The Tuna Hunter Ch.11 “Stage One “

Posted on December 28, 2008

 

Ch.11 STAGE ONE

 

Carefully replacing the receiver, the man with the broken nose sank back in his chair.
He placed his fingers together in a thoughtful, meditative gesture, and his brow showed a deep concentration. For five minutes he remained in this pose, before suddenly he leaped to his feet, and started pacing the room. He stopped, lit a cigarette, and picked up the telephone, drumming his fingers impatiently until the line connected.
“It’s me, Carl. Listen. We’ve got one. Some dozy clown has just drifted into Wewak, Papua New Guinea, in a luxury yacht, with GPS and fax on board. Two guys and two pretty girls. On a four month tour around the Pacific, with no fixed schedule. Perfect. I’ve got a man there now, and another on the way. We stand by for an update, but get your bags packed and be ready to roll on five minutes notice. We’ve got a safe house arranged already. It’s perfect. Six weeks to go. Nobody is going to miss them by then. Got it? ”
The reply, although muffled, was an unmistakable dry laugh.
Carl rubbed his nose, and put the phone down. After a moment’s thought, he dialed again. This time, when he got through, his manner was brisk.
“It’s me, Carl. Listen, you little rabbit. You can tell your client that Stage One looks like it’s going into operation over the next day or two. It’s a luxury yacht with GPS and Satellite phone/fax. Perfect. ”
The subsequent query obviously annoyed him. His reply was cold and hard.
“Listen, you weasel. There is no need for you to know where.
All that matters is that we confirm to you when we are on board and ready for Stage Two. Got it? Tell your client to expect word within forty eight hours. ”
He hung up without waiting for an acknowledgment.
Pleased with himself, he reached into a drawer, and drew out a gleaming black Glock 21 semi automatic. He examined it carefully, and then aimed it slowly at a picture on a calendar. The picture showed a clipper riding the waves, doubtless running a trade wind to foreign ports. He concentrated, his hand unwavering, and then, slowly, he squeezed the trigger. There was a dry click and he smiled, lost in his own harsh world, his mind far away…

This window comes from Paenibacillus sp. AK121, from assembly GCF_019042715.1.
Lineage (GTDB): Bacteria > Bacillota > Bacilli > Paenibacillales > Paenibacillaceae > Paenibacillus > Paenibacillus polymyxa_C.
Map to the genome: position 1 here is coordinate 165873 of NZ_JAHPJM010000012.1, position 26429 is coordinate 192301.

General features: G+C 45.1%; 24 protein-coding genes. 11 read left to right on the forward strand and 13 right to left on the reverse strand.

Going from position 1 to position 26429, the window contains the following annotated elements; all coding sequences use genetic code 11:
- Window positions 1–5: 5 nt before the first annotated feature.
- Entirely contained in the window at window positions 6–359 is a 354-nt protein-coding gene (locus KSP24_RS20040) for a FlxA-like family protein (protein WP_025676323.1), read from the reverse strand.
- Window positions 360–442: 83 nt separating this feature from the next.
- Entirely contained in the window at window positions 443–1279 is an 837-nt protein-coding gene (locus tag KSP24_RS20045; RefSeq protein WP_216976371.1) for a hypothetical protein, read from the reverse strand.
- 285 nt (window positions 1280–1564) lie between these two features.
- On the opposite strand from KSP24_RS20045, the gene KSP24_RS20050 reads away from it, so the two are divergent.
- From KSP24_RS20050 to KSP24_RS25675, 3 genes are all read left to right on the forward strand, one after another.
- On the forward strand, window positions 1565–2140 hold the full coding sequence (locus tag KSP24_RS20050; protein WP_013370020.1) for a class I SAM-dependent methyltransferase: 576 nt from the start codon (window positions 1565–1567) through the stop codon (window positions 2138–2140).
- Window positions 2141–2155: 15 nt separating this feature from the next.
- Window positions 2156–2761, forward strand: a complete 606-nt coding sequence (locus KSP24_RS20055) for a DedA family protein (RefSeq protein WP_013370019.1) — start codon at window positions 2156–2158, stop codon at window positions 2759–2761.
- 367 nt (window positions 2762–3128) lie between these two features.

* * *

The nervous little man slammed the phone down angrily. His hands shaking, he produced a white silk handkerchief, and mopped his glistening forehead. The effort to control himself failed, and his hands refused to cease shaking. He held them out in front of him, fingers outstretched, willing them to stop trembling. It was no use, and instead he got up and walked to a liquor cabinet. There he poured himself a treble whiskey, adding a microscopic quantity of water. He downed it in two gulps, and stood there in a trance, studying the empty glass with unseeing eyes. Coming back to life, he refilled his glass, spilling amber fluid in the process. He noticed it, and cursed quietly, despairingly. He was suddenly aware just how much his hands were actually shaking. Try as he might, he could not stop them. Fluid slopped over the edge of the cut crystal glass, and ran down the back of his hand. He emptied the glass with another two monstrous gulps, and then unsteadily replaced the tumbler on the liquor shelf. However he managed it, as he withdrew his hand, he did so clumsily. The glass rocked, rolled, and fell, past his clutching fingers, and shattered on the floor in a million slivers of light, with a dry, terminal crunch.
Seated in his desk chair once again, he dialed a number slowly and with difficulty. He waited for the recorded announcement to introduce a fictitious company, and then spoke his message slowly and as clearly as he could.
“Tambourine Man called… he says to inform you that Stage One is about to take place… he expects to confirm within forty eight hours… location was not revealed… ”
He paused, remembered to add date and time, and signed off. He replaced the receiver with a feeling of dread. He got up, and slowly walked over to a large ornate mirror with a gold and silver edging. He stared in at his own reflection, straightened his tie, and combed his hair. Then, softly, he spoke to himself. They were encouraging words, comforting, directing his mind to his healthy bank balance, and the promise of more, much more, to come. They were words of praise, of reassurance, of satisfaction at how much he had come up in the world.